One company that provided a great deal of price information on its website for car shoppers found that people got the information, then went to a local car dealer instead of clicking through in their site to order the car. The company was losing money on the site even though it was providing value. They concluded that they needed to get something of value before they gave it, so they did something simple: they reversed the screens. They asked people for information (in a way, qualified them) prior to getting the price quote. As a result, the company is now earning money on the site. The adage that people value less that which they receive for free may have been at work. When customers had to give some information, the perceived value of what they got increased. The company may not have had as many site visitors, but those who stayed bought.
Do customers perceive you as someone who is eager to sell to anyone, or as someone who provides products and services matched to their needs? Appearing too eager to make a sale makes people resistant to buying. Having some degree of exclusivity makes customers more eager to purchase. When you call for an appointment with a service professional and you can immediately get an appointment, don't you wonder why? If this person were good, wouldn't you have to wait?
Buy.com was faced with a similar situation. Buy.com was selling products at prices that were unprofitable, hoping to make up for those losses with advertising sales. That business model, as many dot-coms found out, doesn't work as well as it sounds. Buy.com decided it needed to raise prices, but at the same time keep customers raving about the value they received.
"To remain viable, we needed to create raving-fan clients who'd stay loyal as prices climbed," said Tom Silvell, vice president of customer support, as reported by Ginger Cooper in the November 2001 issue of CRM Magazine (p. 34). Silvell reviewed every part of the customer experience. Using customer relationship management tools, they were able to cut order time, return time, and costs. The quality of the customer experience improved. And service ratings went up dramatically. Silvell said, "We built our programs and technologies around what customers wanted and needed instead of letting our programs and technologies drive their behavior. This tactic helped transition us from a price-sensitive shop to one focused on the customer experience, on offering value to clients, and on providing quality merchandise at reasonable prices."
A study conducted by the Gartner Group, also reported in the same issue of CRM Magazine, found that less than 5 percent of companies worldwide have successfully implemented what they call a "customer-centric" approach. A company may think it focuses on the customer, but likely still has much room for improvement.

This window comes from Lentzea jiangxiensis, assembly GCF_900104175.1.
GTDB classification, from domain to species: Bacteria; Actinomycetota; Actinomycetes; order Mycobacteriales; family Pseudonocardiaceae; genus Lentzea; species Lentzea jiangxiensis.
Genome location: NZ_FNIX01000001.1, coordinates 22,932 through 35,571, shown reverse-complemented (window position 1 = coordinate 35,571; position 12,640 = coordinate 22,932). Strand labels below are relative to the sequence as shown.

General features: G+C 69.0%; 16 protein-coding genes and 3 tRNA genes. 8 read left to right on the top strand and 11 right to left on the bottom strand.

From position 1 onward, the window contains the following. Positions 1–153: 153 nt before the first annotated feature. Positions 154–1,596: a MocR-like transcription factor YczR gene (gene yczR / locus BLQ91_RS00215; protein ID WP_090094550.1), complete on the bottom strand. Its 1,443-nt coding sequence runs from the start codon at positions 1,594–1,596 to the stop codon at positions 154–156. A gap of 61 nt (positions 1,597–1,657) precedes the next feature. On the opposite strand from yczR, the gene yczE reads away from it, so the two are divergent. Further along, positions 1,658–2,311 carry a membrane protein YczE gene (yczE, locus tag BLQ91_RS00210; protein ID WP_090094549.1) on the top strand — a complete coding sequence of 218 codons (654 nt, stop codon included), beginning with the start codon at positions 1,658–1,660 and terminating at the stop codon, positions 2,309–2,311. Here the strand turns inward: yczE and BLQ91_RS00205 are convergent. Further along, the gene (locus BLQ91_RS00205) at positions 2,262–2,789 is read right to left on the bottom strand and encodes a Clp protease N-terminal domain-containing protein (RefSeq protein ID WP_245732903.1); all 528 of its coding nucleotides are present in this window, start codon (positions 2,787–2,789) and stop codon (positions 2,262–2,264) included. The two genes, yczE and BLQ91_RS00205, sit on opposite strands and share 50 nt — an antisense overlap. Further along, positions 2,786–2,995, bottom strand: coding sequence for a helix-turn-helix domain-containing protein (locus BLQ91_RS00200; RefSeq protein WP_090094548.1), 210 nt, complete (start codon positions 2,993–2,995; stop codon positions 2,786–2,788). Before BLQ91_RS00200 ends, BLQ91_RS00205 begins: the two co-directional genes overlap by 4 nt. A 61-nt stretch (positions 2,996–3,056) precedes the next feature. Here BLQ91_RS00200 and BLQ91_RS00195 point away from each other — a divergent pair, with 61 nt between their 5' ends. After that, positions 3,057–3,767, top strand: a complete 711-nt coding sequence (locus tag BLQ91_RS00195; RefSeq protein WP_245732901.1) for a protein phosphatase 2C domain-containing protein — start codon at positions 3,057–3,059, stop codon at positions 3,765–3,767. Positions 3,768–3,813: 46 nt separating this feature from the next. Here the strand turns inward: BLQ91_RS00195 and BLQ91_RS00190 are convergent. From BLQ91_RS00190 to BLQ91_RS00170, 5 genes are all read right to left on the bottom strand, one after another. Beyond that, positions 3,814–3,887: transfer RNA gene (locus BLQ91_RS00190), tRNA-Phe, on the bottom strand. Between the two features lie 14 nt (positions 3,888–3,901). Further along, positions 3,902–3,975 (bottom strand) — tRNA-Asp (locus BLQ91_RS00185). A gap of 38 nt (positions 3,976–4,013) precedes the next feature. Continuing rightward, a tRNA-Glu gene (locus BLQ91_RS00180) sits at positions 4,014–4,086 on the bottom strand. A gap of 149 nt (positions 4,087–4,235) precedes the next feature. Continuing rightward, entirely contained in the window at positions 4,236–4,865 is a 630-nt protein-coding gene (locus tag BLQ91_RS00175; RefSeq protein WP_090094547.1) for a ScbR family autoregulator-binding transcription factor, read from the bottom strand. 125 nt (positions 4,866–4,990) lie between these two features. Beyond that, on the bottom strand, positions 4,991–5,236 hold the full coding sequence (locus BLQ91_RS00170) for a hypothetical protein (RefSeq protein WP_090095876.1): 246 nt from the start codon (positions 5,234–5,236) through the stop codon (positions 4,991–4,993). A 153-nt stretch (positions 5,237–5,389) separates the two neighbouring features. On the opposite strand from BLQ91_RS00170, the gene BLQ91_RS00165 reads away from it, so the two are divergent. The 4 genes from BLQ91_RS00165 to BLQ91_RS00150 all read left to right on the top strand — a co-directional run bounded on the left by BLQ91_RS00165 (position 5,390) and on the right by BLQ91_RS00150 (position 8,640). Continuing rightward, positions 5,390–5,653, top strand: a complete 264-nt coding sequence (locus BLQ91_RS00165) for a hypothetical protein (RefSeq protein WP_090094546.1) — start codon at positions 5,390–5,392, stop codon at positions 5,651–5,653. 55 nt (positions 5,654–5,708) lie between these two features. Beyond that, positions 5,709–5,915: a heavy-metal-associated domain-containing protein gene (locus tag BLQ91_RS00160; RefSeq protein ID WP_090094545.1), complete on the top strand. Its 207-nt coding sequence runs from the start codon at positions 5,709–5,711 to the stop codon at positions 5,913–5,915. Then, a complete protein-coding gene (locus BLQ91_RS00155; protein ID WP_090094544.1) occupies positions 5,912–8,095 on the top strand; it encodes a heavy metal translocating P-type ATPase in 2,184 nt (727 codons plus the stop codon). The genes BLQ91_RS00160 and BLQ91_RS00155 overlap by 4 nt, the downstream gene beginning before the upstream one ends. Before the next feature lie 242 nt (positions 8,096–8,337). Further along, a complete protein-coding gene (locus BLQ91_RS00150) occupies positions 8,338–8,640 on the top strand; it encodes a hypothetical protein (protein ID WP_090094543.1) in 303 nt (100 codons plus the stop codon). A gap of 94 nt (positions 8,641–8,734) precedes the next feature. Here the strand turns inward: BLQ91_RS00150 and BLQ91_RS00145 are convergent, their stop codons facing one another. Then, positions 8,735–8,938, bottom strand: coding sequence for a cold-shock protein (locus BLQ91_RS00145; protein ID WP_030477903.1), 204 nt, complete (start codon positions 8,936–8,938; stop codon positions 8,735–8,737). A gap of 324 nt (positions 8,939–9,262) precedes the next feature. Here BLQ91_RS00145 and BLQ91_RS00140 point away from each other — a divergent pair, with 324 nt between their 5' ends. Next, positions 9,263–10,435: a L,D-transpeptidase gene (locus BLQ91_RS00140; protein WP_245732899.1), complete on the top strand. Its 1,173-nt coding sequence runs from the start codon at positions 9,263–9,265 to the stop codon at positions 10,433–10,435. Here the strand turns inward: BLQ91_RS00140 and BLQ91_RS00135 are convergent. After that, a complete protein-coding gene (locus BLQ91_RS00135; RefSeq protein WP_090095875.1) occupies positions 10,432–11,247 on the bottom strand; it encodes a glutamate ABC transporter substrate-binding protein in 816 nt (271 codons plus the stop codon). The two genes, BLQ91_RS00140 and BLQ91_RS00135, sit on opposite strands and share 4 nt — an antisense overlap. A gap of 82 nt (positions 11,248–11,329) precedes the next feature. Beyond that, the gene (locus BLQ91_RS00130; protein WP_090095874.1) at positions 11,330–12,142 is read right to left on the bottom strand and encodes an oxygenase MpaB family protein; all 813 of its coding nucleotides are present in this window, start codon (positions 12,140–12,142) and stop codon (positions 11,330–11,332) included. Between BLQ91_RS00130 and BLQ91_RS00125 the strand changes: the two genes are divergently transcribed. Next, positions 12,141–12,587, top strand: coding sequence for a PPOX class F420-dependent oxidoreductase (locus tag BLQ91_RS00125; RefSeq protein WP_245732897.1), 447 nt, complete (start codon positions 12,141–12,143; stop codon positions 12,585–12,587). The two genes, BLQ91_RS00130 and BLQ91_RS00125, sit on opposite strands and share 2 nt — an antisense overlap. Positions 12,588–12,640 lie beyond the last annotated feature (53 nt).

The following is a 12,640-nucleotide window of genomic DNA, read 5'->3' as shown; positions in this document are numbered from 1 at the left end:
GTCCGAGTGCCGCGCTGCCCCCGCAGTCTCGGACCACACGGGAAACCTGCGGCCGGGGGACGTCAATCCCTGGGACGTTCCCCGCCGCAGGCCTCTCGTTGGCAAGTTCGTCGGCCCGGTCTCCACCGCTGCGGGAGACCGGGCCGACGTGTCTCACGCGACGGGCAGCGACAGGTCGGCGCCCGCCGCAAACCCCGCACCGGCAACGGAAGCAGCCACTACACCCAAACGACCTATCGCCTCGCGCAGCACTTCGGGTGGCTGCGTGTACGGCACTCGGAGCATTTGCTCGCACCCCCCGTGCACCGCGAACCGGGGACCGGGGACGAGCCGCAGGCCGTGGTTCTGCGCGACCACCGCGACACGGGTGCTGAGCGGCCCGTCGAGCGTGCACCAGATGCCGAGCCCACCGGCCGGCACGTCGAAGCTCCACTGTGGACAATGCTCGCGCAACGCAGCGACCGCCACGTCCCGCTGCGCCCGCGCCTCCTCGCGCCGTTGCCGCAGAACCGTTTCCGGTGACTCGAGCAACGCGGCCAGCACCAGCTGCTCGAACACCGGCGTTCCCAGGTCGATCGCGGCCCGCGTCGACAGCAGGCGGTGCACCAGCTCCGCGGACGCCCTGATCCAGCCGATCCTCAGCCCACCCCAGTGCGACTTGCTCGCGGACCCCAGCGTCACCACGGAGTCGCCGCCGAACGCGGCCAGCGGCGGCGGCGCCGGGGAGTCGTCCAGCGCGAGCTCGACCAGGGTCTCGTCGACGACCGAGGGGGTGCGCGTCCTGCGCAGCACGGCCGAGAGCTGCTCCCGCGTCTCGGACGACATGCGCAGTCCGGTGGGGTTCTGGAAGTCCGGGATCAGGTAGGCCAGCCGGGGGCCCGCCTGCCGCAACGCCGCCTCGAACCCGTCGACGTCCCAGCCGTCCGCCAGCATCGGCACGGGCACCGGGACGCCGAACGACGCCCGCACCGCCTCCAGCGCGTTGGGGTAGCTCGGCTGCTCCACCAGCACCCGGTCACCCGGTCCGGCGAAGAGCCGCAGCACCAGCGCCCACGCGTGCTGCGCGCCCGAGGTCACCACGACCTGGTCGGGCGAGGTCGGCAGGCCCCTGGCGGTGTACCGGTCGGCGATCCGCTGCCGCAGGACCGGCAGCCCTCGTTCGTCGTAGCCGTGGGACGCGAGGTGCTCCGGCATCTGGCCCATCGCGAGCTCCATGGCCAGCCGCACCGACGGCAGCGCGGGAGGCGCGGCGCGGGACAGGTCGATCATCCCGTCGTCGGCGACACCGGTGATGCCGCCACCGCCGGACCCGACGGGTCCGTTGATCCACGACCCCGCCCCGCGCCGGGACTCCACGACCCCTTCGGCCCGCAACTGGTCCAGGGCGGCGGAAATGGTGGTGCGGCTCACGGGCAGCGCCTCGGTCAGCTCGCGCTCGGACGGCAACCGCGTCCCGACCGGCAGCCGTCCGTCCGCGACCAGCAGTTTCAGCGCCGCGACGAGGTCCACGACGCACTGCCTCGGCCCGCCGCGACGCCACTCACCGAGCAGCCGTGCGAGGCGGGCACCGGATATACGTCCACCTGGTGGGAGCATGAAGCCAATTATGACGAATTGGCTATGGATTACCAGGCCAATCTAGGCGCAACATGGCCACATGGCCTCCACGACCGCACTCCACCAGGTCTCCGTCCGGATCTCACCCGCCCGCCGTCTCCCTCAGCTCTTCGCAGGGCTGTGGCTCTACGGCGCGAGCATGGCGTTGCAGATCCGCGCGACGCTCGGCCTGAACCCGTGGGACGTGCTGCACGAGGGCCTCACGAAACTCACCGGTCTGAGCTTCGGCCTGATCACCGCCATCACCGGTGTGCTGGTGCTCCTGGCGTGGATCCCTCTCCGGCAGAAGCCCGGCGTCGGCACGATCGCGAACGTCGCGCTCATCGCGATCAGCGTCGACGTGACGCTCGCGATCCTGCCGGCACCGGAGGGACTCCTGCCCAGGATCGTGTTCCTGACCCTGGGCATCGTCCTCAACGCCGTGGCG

What is your perspective as a sales professional? What is the customer's buying experience when buying from you? Is it convenient and efficient? How do you know? If you don't, now would be a good time to find out.
What is your business model? How well does it work? How do you find and serve customers? A business model is simply a way of describing what your business does and how it does it. An aspect of recent business models, for example, is the channel for reaching customers. Do you sell directly or through others? Do you use fixed pricing, contracts, or negotiated pricing?
There has been much discussion lately about business models, prompted by the application of the Internet to new ways of reaching and selling to customers. The unfortunate downside to some Internet businesses is that their models overlooked the need to produce profits. The assumption was that investors would tolerate long-term losses almost indefinitely, as long as the promise of future profits fueled an increasing stock price. But the bubble burst when the underlying demand evaporated and investors sought companies that were producing or had demonstrated that they would produce profits in the future.
Even having a compelling vision for a business model and deep-pocketed investors is no guarantee of success, as Global Crossings proved in early 2002. Their vision was to create a global fiber optic network, but they had trouble signing up enough customers to fund the huge investment. The importance of the business model in this case, and with so many dot-com businesses, was that the model has to factor in profitable sales. Unrestrained growth leads to unrealistic sales requirements that place salespeople in untenable positions.
One company I worked with refused to compete with their customers; it was an important component of their business model. This particular client of mine sold products to other businesses, which then sold the products to end users. The client could have tried to sell directly to the end users, a practice that would essentially have amounted to competing with their own customers. Some of the client's competitors did, but this business chose not to. This proposition gave the company a beneficial selling advantage that could position them uniquely with customers.
Individual salespeople operate with sales models that may be effective or ineffective. To maximize effectiveness, they need to think about how they will reach their potential customers. For example, you might try something as simple as sales materials that describe your qualifications, experience, present customers, results you've achieved for your customers, testimonials, and contact information.
" Our site followed many of the existing conventions. It had a lot of information and had lots of buy now buttons. What it did not do was follow our sales model. We got bogged down in features and functions, instead of outcomes and emotions."
—Mike Manning, director of e-commerce, Hooked on Phonics